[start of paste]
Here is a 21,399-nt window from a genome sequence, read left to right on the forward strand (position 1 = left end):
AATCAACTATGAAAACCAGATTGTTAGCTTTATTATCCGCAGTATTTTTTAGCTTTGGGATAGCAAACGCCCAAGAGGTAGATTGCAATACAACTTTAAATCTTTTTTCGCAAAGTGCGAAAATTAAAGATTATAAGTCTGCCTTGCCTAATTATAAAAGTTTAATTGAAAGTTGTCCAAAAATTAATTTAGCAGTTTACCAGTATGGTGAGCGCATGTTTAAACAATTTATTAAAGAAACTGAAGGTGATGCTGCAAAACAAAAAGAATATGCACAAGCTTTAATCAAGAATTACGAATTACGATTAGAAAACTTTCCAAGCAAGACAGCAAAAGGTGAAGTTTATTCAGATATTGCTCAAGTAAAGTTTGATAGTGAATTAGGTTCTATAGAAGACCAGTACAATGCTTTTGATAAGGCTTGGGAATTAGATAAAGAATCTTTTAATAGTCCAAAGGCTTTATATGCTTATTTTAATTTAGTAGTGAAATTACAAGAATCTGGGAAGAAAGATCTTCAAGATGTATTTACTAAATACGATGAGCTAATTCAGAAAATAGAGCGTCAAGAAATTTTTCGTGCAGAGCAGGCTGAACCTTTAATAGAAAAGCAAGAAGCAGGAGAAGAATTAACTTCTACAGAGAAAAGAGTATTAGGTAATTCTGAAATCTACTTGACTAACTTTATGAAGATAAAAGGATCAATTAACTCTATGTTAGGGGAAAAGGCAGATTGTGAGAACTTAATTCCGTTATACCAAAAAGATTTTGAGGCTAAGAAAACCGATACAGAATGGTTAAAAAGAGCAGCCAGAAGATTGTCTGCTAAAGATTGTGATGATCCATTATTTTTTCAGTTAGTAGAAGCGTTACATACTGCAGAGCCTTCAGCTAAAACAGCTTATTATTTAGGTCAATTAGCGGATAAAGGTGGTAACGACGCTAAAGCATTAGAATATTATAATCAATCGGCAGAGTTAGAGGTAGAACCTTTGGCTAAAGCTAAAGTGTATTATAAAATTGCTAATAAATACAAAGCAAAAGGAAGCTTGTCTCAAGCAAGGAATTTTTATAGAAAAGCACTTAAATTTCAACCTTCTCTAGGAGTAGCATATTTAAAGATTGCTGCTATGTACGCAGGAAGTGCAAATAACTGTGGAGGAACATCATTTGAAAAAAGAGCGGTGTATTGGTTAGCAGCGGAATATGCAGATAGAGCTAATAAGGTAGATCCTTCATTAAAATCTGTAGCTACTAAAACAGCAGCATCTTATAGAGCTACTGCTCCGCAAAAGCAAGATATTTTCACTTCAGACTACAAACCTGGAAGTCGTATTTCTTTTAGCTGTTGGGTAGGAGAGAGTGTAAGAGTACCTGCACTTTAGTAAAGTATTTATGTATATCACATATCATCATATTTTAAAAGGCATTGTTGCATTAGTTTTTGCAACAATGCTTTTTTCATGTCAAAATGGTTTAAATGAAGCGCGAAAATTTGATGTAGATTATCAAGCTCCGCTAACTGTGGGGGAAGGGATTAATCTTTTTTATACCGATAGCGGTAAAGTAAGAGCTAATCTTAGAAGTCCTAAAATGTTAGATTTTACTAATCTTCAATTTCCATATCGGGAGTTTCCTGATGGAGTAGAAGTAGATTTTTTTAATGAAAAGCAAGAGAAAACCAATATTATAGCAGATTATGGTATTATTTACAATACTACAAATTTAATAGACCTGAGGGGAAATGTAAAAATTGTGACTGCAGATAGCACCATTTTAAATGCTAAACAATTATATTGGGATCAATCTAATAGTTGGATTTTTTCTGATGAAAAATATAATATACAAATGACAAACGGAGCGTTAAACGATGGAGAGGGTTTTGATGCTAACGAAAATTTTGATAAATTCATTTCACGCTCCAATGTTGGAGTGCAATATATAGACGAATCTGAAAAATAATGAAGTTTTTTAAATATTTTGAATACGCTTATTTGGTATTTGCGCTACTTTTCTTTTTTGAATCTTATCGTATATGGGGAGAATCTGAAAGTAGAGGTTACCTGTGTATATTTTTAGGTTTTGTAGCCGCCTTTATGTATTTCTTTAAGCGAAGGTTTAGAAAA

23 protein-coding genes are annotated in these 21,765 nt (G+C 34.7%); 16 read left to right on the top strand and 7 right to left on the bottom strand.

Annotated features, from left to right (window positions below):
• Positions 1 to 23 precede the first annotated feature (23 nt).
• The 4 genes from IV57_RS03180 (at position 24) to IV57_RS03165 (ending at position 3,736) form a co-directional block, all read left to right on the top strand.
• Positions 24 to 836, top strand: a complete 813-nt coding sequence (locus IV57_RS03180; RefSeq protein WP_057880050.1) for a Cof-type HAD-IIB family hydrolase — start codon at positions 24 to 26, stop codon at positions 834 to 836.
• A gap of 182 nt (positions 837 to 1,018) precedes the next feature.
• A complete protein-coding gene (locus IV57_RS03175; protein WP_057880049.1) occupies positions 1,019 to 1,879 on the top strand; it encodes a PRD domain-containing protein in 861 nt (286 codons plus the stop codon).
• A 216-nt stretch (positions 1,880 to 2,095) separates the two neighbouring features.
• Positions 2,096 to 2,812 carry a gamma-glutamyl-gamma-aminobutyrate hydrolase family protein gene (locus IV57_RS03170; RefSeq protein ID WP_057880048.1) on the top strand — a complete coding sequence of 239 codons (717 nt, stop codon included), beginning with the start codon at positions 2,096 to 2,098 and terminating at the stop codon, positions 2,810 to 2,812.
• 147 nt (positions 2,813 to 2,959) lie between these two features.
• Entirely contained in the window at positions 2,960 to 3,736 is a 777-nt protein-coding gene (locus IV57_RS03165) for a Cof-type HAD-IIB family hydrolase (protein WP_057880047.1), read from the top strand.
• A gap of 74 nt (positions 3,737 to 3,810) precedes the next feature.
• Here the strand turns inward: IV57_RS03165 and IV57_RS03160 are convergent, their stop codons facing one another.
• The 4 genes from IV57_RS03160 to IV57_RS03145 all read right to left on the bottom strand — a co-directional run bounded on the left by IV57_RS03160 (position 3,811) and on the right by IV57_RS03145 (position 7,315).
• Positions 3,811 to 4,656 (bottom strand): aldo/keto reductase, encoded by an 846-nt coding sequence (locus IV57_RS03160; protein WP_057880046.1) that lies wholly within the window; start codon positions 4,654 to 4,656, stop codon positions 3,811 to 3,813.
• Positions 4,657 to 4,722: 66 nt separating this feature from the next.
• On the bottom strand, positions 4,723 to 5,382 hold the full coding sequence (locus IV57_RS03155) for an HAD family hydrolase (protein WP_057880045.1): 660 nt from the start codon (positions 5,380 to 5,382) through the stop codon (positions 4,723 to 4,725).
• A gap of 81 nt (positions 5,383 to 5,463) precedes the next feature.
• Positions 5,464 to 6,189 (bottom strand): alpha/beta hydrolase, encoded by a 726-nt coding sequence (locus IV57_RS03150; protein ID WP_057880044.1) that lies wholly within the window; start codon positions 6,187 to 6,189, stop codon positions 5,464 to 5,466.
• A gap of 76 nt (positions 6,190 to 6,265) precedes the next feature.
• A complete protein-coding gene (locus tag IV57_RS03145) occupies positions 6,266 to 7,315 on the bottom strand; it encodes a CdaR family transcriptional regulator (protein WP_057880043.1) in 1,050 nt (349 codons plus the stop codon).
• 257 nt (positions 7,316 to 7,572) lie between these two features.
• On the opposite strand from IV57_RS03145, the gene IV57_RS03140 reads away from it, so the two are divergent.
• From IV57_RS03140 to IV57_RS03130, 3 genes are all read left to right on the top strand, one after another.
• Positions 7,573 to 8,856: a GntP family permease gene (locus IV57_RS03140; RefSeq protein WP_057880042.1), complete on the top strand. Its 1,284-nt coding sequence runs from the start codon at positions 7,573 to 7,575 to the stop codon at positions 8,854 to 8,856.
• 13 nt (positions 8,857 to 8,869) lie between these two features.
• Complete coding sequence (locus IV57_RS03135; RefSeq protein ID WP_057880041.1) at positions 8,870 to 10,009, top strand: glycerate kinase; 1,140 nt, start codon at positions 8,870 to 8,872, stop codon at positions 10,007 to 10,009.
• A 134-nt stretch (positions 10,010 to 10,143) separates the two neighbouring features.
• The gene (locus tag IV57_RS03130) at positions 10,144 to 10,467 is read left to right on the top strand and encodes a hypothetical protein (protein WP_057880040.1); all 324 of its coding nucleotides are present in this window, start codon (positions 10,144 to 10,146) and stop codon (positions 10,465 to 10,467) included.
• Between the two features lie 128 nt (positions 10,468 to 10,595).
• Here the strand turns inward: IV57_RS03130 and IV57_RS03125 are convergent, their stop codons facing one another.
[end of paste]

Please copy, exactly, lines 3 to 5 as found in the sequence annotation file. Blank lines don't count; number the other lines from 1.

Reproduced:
23 protein-coding genes are annotated in these 21,765 nt (G+C 34.7%); 16 read left to right on the top strand and 7 right to left on the bottom strand.

Annotated features, from left to right (window positions below):
• Positions 1 to 23 precede the first annotated feature (23 nt).